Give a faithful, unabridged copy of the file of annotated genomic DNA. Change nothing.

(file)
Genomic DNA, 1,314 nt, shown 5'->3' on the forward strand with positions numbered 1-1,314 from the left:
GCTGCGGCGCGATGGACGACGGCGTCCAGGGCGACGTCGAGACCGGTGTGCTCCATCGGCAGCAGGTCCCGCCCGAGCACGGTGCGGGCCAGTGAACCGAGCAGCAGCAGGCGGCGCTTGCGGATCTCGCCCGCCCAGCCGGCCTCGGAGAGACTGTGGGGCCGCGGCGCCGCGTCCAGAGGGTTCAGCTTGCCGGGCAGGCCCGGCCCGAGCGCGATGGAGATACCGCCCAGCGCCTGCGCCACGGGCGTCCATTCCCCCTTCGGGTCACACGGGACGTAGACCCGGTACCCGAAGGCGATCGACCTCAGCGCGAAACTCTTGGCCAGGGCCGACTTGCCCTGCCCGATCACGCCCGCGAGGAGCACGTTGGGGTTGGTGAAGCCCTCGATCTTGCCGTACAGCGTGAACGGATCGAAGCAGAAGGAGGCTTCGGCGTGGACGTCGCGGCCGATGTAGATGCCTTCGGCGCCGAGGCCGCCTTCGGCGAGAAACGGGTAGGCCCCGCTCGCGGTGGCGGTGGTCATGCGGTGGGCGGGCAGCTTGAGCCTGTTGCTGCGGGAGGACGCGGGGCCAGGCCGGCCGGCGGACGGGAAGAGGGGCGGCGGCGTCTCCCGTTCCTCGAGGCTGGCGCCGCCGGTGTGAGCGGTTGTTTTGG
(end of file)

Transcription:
Genomic DNA, 1,314 nt, shown 5'->3' on the forward strand with positions numbered 1-1,314 from the left:
GCTGCGGCGCGATGGACGACGGCGTCCAGGGCGACGTCGAGACCGGTGTGCTCCATCGGCAGCAGGTCCCGCCCGAGCACGGTGCGGGCCAGTGAACCGAGCAGCAGCAGGCGGCGCTTGCGGATCTCGCCCGCCCAGCCGGCCTCGGAGAGACTGTGGGGCCGCGGCGCCGCGTCCAGAGGGTTCAGCTTGCCGGGCAGGCCCGGCCCGAGCGCGATGGAGATACCGCCCAGCGCCTGCGCCACGGGCGTCCATTCCCCCTTCGGGTCACACGGGACGTAGACCCGGTACCCGAAGGCGATCGACCTCAGCGCGAAACTCTTGGCCAGGGCCGACTTGCCCTGCCCGATCACGCCCGCGAGGAGCACGTTGGGGTTGGTGAAGCCCTCGATCTTGCCGTACAGCGTGAACGGATCGAAGCAGAAGGAGGCTTCGGCGTGGACGTCGCGGCCGATGTAGATGCCTTCGGCGCCGAGGCCGCCTTCGGCGAGAAACGGGTAGGCCCCGCTCGCGGTGGCGGTGGTCATGCGGTGGGCGGGCAGCTTGAGCCTGTTGCTGCGGGAGGACGCGGGGCCAGGCCGGCCGGCGGACGGGAAGAGGGGCGGCGGCGTCTCCCGTTCCTCGAGGCTGGCGCCGCCGGTGTGAGCGGTTGTTTTGG